HAM AND CHEESE ON RYE
Did you know?
Ham, a small amount, WITHOUT the FAT trimmings or seasoning, can be eaten by dogs, but only in extreme moderation. During the Holidays, Vets see many pets who have chewed/splintered/swallowed/eaten that left over COOKED HAM BONE, with all the FAT/gristle still attached. It’s not so much the small amount of ham, but the FAT and COOKED BONE, that does most of the damage. A small amount of Low Sodium, Gourmet Lite Ham, if fed in moderation, does NOT appear to cause any of those FAT associated problems; indigestion, upset stomach/diarrhea, even pancreatitis (inflammation of the Pancreas). Again, it’s feed in moderation + see Note.
Cheese is a good source of protein for your dog. It also provides vitamins and minerals, such as calcium, Vitamin A, B-complex vitamins and essential fatty acids. Low Fat Cheddar Cheese has less lactose (milk sugar) than milk and some other dairy products so it’s less likely to cause digestive problems plus, not all dogs are lactose intolerant. According to the ASPCA site, if you use only a small amount of low-fat cheese in homemade treats and your dog doesn’t have any digestive upset, you can use it.
Rye Flour is wheat free, but not gluten free. It is however, lower in gluten than whole-wheat flour and contains high levels of proteins and fiber. It contains good amounts of iron, calcium and zinc and a whole slew of B vitamins. There’s also vitamin E a plenty. It’s also effective in lowering cholesterol levels, optimizing health of the heart and controlling blood pressure (US studies have showed between 0.5 percent and 10 percent of dogs suffer from high blood pressure – ages ranged from 2 to 14 years old).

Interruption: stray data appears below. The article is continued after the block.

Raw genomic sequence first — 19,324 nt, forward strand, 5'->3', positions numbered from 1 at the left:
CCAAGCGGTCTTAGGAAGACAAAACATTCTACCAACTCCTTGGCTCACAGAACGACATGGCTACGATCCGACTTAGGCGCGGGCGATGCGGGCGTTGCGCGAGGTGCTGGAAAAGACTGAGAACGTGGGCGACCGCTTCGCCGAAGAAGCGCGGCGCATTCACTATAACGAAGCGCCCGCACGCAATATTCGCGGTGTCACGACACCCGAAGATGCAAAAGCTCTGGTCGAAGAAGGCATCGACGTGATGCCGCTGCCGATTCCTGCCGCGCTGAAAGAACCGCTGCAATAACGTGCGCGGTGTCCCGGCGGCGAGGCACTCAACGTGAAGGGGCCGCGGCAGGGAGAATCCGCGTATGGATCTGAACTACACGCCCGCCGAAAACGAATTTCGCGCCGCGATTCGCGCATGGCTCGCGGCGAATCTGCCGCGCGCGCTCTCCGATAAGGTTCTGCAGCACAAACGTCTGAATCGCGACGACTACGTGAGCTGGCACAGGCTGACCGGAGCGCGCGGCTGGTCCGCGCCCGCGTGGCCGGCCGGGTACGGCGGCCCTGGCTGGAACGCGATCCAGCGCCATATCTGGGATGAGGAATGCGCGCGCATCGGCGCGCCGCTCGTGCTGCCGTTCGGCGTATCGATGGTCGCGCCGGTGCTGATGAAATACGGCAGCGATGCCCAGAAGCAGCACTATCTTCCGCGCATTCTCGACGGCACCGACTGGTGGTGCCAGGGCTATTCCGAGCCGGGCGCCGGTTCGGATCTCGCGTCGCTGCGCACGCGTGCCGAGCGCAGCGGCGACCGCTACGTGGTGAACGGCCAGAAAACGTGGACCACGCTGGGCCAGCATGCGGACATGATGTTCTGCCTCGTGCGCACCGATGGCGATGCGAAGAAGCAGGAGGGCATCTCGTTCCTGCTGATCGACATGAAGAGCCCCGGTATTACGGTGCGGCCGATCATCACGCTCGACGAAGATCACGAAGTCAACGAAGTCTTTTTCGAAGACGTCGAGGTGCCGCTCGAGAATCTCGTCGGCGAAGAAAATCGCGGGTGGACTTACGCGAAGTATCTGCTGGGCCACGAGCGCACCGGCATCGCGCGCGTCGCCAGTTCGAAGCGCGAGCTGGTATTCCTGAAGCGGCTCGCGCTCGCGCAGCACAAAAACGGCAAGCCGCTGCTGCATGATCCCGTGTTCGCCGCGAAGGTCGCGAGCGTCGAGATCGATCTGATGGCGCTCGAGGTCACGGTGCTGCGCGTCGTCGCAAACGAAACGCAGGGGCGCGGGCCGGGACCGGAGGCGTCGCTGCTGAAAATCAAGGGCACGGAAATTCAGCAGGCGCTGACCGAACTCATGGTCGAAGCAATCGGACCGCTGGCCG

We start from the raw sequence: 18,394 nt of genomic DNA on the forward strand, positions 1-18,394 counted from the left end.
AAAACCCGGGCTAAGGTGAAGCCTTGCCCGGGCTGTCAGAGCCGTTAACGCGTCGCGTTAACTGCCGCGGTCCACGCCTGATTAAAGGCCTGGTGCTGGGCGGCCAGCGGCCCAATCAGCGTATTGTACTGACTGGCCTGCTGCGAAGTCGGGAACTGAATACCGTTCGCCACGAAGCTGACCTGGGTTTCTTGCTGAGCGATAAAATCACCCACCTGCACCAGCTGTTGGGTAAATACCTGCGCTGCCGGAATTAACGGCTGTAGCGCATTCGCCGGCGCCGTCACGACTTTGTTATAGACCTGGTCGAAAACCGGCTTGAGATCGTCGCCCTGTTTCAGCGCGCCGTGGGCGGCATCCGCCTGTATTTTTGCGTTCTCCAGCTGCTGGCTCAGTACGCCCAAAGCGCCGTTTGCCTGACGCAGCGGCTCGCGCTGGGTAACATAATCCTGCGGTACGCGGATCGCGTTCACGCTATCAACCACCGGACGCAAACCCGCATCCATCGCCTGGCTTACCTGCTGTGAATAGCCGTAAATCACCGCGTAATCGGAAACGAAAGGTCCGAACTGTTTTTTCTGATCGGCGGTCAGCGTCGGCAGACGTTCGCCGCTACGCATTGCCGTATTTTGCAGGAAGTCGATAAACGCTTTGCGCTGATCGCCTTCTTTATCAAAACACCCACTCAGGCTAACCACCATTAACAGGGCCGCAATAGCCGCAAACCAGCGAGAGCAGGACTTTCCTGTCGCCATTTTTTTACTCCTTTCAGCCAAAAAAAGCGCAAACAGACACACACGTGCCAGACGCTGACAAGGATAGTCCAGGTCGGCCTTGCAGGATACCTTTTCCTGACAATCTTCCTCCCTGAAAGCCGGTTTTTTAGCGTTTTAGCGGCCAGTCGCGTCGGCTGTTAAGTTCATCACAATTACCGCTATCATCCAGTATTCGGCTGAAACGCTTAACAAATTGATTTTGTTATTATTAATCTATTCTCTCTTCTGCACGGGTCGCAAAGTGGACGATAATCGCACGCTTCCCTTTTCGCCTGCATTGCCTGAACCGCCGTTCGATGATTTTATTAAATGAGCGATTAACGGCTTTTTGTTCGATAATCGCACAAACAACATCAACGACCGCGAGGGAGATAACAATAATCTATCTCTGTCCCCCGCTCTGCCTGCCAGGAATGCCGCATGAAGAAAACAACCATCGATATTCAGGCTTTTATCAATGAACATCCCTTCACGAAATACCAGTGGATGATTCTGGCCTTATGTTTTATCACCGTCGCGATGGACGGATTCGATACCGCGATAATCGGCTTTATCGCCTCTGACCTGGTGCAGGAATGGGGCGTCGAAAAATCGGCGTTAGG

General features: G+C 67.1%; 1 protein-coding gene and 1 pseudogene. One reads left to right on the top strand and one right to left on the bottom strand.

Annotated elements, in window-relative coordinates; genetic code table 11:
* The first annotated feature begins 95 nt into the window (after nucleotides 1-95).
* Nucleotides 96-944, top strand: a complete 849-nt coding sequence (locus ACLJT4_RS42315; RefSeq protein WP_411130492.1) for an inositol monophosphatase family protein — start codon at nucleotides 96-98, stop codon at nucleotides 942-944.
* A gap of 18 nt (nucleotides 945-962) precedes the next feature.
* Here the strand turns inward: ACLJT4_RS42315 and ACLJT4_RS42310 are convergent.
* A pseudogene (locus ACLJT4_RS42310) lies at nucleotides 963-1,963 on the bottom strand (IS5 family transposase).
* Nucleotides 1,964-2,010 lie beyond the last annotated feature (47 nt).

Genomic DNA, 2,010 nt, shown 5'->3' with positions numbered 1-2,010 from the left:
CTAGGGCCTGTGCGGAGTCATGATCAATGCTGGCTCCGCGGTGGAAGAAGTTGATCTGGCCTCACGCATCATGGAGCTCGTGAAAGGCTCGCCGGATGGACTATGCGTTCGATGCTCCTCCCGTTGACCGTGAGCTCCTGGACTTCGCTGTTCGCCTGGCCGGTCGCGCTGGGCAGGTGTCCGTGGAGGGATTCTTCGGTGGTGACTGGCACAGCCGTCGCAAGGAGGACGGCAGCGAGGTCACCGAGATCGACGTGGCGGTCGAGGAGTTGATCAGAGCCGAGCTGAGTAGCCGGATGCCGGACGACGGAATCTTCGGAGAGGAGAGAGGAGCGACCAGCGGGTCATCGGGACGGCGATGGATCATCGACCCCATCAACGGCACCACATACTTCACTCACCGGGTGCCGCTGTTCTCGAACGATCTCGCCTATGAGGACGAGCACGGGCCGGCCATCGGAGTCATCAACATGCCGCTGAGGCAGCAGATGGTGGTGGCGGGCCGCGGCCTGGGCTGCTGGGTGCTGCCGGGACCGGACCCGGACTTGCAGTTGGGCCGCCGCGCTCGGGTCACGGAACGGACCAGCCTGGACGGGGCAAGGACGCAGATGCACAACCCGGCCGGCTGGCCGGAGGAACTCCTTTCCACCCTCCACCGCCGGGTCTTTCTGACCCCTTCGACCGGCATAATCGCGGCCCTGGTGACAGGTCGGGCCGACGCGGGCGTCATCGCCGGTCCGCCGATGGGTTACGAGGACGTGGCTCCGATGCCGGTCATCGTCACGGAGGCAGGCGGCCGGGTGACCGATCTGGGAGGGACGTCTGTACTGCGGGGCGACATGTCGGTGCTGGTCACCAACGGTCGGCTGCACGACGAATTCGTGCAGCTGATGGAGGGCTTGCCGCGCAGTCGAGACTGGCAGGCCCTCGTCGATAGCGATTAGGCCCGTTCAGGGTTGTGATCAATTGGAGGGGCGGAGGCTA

HAM AND CHEESE ON RYE
2 cups Rye Flour
1/4 cup Ham – chopped (Gourmet Lite – less sodium) – See Note
1/3 cup cheese, grated (lactose free – low fat)
2 eggs – lightly beaten
1 clove garlic, crushed – always optional
1/4 cup vegetable oil
1/4 cup water
Note: If you’re not comfortable with using ham in this treat recipe, then please, leave it out – your fur kids won’t mind.
Suggestions: Add cooked Chicken, Turkey or Beef as substitute.
Preheat the oven to 180° C (350° F) and line a cookie try with parchment paper.
In a small bowl, whisk water and eggs together and set aside.
In a food processor, add to the bowl, the oil, cheese, ham, garlic and flour.
Pulse for a few seconds then scrape the side of the bowl, and pulse again.
With the machine running, add the egg mixture until the dough forms a ball.
Turn out on to a rye floured work-surface and knead for around a minute.
Roll the dough out to 1/4 inch thickness and cut with cookie cutters, a sharp knife or a pastry cutter.
Place on a baking sheet and bake 20 – 25 minutes (depending on your oven, they vary).
Remove tray from the oven and flip each biscuit over.
Bake for an additional 20 – 25 minutes (again, depending on your oven).
Remove from oven and allow to rest on cookie tray for 5 – 10 minutes.
The cookies may still be slightly soft to touch, they will harden a little, as they cool.
Transfer cookies to wire cooling rack to cool completely.
Yield: about 42 cookies depending on the cutter size
Storage, Refrigeration and Freezing instructions:
Store in zip lock bags or air tight containers in your refrigerator.
Allow to come to room temperature before feeding.
Home-baked dog treats contain no preservatives, so they can mold or spoil the same as home-baked people cookies/cakes do. Other variables, ingredients/moisture content of the treat and climate conditions will also determine the storage time.
Refrigeration will prolong the life of home-made dog treats.
Freeze for up to 6 months – Always allow treats to thaw completely before feeding.
Feed these HAM AND CHEESE ON RYE only as a treat.
Treats should not make up more than 10% of your pet’s diet.
As with any treat, always provide fresh water after feeding.
Be sure to check the recipe for any known foods or ingredients your pet may be allergic to. If in doubt, check with your Vet.